Amid coal bankruptcies, it’s more important than ever to use all of the available tools to transition to more resilient, diverse economies.
On July 1st, 580 employees of the Blackjewel mines Belle Ayr and Eagle Butte were told to pack up their things and not come back to work. These mines have been distressed for some time, leading Blackjewel to file for bankruptcy, but the rapidity with which the mines closed their doors has been shocking. It’s unclear whether mine cleanup will begin promptly, allowing workers to go back to work – a key lifeline for communities trying to weather the downturn in coal markets – or whether reclamation of the mined land will be delayed by the bankruptcy process. Likely, the nearby communities that have been dependent on the mines are going to take a triple hit of unemployed workers, unpaid taxes, and unpaid suppliers and contractors, who alone are owed more than $150 million by Blackjewel.
Nearby communities that have been dependent on the mines are going to take a triple hit of unemployed workers, unpaid taxes, and unpaid suppliers and contractors.
The restoration economy in coal communities has the potential to be one of the most important components for a successful transition into a post-coal future. Oftentimes, the restoration economy is assumed to mean solely jobs associated with cleaning up recently shuttered coal operations, like reclaiming mined lands and toxic coal ash waste. The restoration economy, though, can encompass more than just addressing recent coal industry messes. Cleaning up nearby hard rock mines and pre-1977 coal mines not covered by the Surface Mining Control and Reclamation Act (SMCRA) would add even more economic benefit to transitioning coal communities. Like all economies, the restoration economy can’t work off of only one revenue source. Taking a wider view of possible solutions like passing the RECLAIM Act, reforming the Mining Act of 1872, and others, is key to helping communities reliant on the collapsing coal industry become resilient, sustainable economies.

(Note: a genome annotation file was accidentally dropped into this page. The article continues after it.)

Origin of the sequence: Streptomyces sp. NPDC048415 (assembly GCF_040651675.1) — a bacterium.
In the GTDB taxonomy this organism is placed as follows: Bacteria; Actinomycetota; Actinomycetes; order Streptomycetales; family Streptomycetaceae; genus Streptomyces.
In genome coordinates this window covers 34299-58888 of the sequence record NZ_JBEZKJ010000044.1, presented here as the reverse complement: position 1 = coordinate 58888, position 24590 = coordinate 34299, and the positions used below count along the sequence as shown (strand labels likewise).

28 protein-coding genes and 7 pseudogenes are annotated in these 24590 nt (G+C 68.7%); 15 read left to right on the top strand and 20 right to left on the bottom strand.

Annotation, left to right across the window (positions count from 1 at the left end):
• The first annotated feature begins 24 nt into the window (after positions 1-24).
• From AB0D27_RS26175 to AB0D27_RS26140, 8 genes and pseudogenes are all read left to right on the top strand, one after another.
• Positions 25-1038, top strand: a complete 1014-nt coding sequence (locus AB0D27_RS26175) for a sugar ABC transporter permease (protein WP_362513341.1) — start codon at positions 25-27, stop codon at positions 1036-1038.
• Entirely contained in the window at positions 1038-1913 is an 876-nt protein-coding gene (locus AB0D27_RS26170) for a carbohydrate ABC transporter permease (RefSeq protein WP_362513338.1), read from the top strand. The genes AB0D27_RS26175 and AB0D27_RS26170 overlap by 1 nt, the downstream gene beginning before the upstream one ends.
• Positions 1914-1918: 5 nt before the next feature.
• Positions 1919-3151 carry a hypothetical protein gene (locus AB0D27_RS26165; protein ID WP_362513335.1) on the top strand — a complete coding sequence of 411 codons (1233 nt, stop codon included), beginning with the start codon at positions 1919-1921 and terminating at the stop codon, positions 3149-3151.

In the West, many old coal mines and hard rock mines are located near current coal-dependent communities. For instance, looking at abandoned mine sites on BLM lands, nearly all the locations in Colorado are on the Western Slope. This is the same area that is being hard hit by the decline of the coal industry. Cleaning up these sites will require a sizable, well-trained reclamation workforce – which is exactly what Western Slope communities can provide. In Wyoming, the most costly abandoned sites to reclaim (i.e. the ones with the largest cleanup needs) are located in the Powder River Basin and in the southwestern corner of the state where large coal layoffs have already happened or are anticipated. With three bankruptcies in the first half of 2019, Wyoming coal communities are already at risk of losing huge percentages of their tax base. And in North Dakota, the situation is the same.
Jobs in reclamation and restoration are ideal for former miners and other coal workers who already have many of the required skills – or can easily train up – for these new positions.
These additional jobs mean a lot for rural coal communities which have far fewer industries to absorb the shock of a mine shut down and fewer revenue replacement options for local governments. Jobs in reclamation and restoration are ideal for former miners and other coal workers who already have many of the required skills – or can easily train up – for these new positions.
This more comprehensive view of the restoration economy can help an area prepare for the future. Addressing the damage from legacy mines along side more recent coal development will repair the resources, like clean water, needed for other industries, including agriculture or tourism. It will additionally make the area’s property more attractive for future businesses, like clean energy developers, recreation-based industries, and homebuyers.
Cleaning up these additional sites is expensive, however, and that’s why public policy and funding is critical. Two solutions are being addressed by Congress now and need our support. Reforming the 1872 Hard Rock Mining Law would provide much-needed accountability and reclamation obligations to the hard rock industry going forward and would spur cleanup of thousands of abandoned hard rock mines throughout the West. Passage of the RECLAIM Act would allow Abandoned Mine Land funds to be distributed more quickly for cleanup of pre-1977 coal mine lands, giving a boost to communities living in the shadow of these mines. Both of these laws are good for both the people living with the boom and bust of resource extraction, and the landscapes they call home. WORC’s efforts to pass these critical reforms will be felt all over the West, but will probably have the biggest impact for our rural coal communities.
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